15. Dissociation Constants of Inorganic Acids Butterworths 1969 ISBN 408-70015-7 (Reprint of Pure and Applied Chemistry Vol 20 No.2 1969)

16. Sirius Analytical Instruments Ltd STAN Sirius Technical Application notes Volume 1 1994 17. Sirius Analytical Instruments Ltd Applications and Theory Guide to pH-Metric pKa and logP determination 1993 18. Christopher A. Lipinski, Franco Lombardo, Beryl W. Dominy, Paul J. Feeney "Experimental and computational approaches to estimate solubility and permeability in drug discovery and development settings", Adv. Drug Delivery Rev., 1997, 23(1-3), 3-25:

19. C.M.Tice Pest Management Science 2001,57,3-16. "Selecting the right compounds for screening: Does Lipinski's rule of 5 for pharmaceuticals apply to agrochemicals?

20. G.G.Briggs Agrevo UK. SCI Meeting Dec 1997. Uptake of Agrochemicals & Pharmaceuticals. Predicting uptake and movement of agrochemicals from physical properties.

Trademarks: The registered trademarks GlPka (TM) and Four-Plus (TM) are used with kind permission of Sirius Analytical Limited.

Introduction / pH / Activity / pH measurement / pKa / LogP / Partition Solvents / Use of LogP / Methods / Refs / Top

Appendix 1 - Log P calculations The following Javascript calculators will help you calculate % ionised or Log D: Percent Ionised Log D Useful Log D formulas: Log D = Log P - Log[1+10^(-charge * (pH-pKa))] Log P = Log D + Log[1+10^(-charge * (pH-pKa))] If Log P(i) is known: Log D = Log (Log 10^(LogP) + 10^(logPion - charge*(pH-pKa)) - Log[1+10^(-charge * (pH-pKa))]

Introduction / pH / Activity / pH measurement / pKa / LogP / Partition Solvents / Use of LogP / Methods / Refs / Top

Appendix 2 - Worked Example Calculations Please note: I am often asked by students for help in completing chemistry assignments. I am sorry but I simply do not have the time available to help - sorry for this. Please work through the examples below and you should have enough knowledge by then to tackle most pH-related problems. For further reading please look at the references section above.

Question 1. An Acid has a pKa of 5.2. What percentage of the acid is ionised at pH 6.0? The % ionisation of an acid is given by the equation:

hence at pH 6; % ionised = 100/(1+10(5.2 - 6)) = 100/(1+0.585) = 86.3 % ionised

Question 2. A 0.0049 M aqueous solution of Compound X precipitated out of solution at pH 6.3. Estimate the solubility of the free base in pure water in g/litre. (pKa = 7.6, mw = 435.6) Solubility of the free base may be calculated using the equation:

Where:

= solubility at

= solubility of free base 0.0049 = So[1+107.6-6.83] 0.0049 = So[6.888] So = 0.0049/6.888 So=7.113 x 10-4 moles/litre So=7.113 x 10-4 x 435.6 So = 0.31 g/litre (in de-ionised H20 at 22.7C) Solubility estimates by this method may be unreliable since precipitation may occur from super-saturated solutions.

Question 3. A compound has a Log P of 3.95 and a pKa of 7.3. Estimate the apparent Log P (or Log D ) at pH 7.4. The distribution constant may be calculated by the equations: for acids for bases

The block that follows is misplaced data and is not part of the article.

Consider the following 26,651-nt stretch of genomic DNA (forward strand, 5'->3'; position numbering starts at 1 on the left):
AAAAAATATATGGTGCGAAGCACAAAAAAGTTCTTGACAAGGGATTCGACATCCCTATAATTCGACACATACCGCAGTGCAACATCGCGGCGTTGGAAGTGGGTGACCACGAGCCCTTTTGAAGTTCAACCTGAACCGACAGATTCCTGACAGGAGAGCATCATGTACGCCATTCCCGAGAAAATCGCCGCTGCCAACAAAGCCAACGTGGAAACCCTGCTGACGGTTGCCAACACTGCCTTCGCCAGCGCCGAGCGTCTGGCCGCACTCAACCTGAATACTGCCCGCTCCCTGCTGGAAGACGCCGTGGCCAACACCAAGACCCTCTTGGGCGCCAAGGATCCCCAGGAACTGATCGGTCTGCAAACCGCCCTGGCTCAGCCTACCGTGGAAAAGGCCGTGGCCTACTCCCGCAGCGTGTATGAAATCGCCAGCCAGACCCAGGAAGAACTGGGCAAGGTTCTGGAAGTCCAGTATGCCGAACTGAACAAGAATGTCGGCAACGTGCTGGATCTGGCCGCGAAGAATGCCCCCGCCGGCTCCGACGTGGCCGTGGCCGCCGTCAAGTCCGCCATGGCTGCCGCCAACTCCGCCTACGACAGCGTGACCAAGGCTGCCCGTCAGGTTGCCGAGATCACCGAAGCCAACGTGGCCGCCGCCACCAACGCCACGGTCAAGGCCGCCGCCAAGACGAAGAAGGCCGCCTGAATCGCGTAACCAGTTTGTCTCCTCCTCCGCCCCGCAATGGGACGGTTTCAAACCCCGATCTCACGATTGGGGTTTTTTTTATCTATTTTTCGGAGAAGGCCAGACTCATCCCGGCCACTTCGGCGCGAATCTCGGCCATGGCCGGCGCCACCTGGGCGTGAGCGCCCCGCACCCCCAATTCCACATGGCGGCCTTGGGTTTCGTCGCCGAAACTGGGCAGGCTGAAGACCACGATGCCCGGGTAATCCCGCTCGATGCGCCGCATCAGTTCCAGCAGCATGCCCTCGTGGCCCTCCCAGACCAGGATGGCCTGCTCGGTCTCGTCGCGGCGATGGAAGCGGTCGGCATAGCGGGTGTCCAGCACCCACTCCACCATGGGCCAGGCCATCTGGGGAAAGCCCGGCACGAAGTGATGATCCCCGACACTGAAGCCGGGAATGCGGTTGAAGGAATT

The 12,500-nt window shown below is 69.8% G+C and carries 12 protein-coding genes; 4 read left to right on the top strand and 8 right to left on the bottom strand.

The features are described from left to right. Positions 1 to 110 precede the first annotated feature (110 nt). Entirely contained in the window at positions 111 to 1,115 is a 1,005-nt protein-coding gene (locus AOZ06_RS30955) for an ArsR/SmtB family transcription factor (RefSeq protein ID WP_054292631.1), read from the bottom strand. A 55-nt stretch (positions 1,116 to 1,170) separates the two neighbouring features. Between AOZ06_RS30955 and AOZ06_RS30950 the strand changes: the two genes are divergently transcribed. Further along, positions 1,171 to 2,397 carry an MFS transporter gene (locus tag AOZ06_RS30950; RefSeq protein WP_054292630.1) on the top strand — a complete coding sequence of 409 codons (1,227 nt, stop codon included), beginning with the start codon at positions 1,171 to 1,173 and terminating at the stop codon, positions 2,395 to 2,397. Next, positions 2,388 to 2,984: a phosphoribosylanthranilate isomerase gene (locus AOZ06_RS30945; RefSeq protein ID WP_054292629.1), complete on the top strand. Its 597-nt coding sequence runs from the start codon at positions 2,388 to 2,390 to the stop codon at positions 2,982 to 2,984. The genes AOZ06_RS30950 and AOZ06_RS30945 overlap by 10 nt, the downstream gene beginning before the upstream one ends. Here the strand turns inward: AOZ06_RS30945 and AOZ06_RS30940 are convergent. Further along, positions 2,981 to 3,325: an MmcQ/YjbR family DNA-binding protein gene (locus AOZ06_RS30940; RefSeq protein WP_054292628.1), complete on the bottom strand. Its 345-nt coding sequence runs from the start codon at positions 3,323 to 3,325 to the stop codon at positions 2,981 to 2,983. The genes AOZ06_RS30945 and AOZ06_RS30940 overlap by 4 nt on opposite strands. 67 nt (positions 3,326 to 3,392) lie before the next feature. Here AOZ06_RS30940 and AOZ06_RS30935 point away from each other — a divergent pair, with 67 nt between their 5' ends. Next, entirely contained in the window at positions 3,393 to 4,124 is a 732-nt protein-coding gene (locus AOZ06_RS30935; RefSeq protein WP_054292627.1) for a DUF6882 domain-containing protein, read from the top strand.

hence : Log D(7.4) = 3.95 - log [ 1+10(7.3-7.4)] Log D(7.4) =3.696

Question 4. What strength Sodium Hydroxide is needed to form the sodium salt of a compound with a weakly acidic group possessing a Ka of 3.7 x 1011 ? pKa = -log Ka, hence pKa = -log (3.7x10-11) = 10.43 The compound will only be significantly ionised above its pKa, ideally > 2 units above. Since Sodium Hydroxide is 100% dissociated, we can calculate the strength of NaOH to get pH > pKa pH

%ionised

M NaOH Solution

11

78%

0.001M

11.5

92%

0.003M

12

97%

0.01M

12.5

99%

0.03M

Hence 0.03 M NaOH (aq) should be used to isolate the salt.

Question 6.

Weak acids with pKa's less than 16 will not be detectable as acids at all since the [H+] they produce will be less than that produced by the autolysis of water. Similarly strong acids are completely ionised in water and so appear to be the same strength. Suggest ways in which (i) a weak acid (or strong base) and (ii) a strong acid (or weak base) could be measured Non Aqueous measurements can extend the range of pKa measurements: For a weak acid must provide a stronger base as a solvent than water For a strong acid must provide a weaker base (stronger acid) as a solvent than water. Measurements are subject to large errors and involve lengthy and careful calibration. Example: Urea pKa=0.1 (weak base) determined in Acetic Acid

Question 5. Consider the following Compounds: Compound

Type

pKa

Toluene-4-sulphonic acid

Acid

-1.3

Benzoic Acid

Acid

4.2

Thiopental

Acid

7.6

Codeine

Base

8.2

Atropine

Base

10

(a) Which will be best absorbed from the stomach (stomach pH = 2) (b) Which will be best absorbed from the small intestine ( pH = 4.2) (c) Which pass most readily from the plasma into the brain (pH of plasma = 7.3) (d) Which will be eliminated least readily from the kidneys ( urine pH of 4.2 ) Assuming that the Log P of each compound is equivalent: (a) At pH 2 Toluene sulphonic acid, Codeine and Atropine will be ionised, whereas Benzoic acid and Thiopental will be non-ionised and will be best absorbed (b) At pH 6 only Thiopental is non-ionised and so will be the best absorbed

(c) At pH 7.3 Codeine is 11% in the molecular form, whereas Thiopental is 67% nonionised, and so will be absorbed the best. All the other compounds are too highly ionised to penetrate. (d) Re-adsorption of substances in the urine by the tubules in the kidneys will be greatest for un-ionised molecules. Hence the weak acid Thiopental will be re-adsorbed the most since it is non-ionised at pH4.2. Benzoic acid is only half-ionised, and all the rest are ionised.

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A guide to Log P and pKa measurements and their - Drexel University

Introduction / pH / Activity / pH measurement / pKa / LogP / Partition Solvents / Use of LogP / Methods / Refs A guide to Log P and pKa measurements ...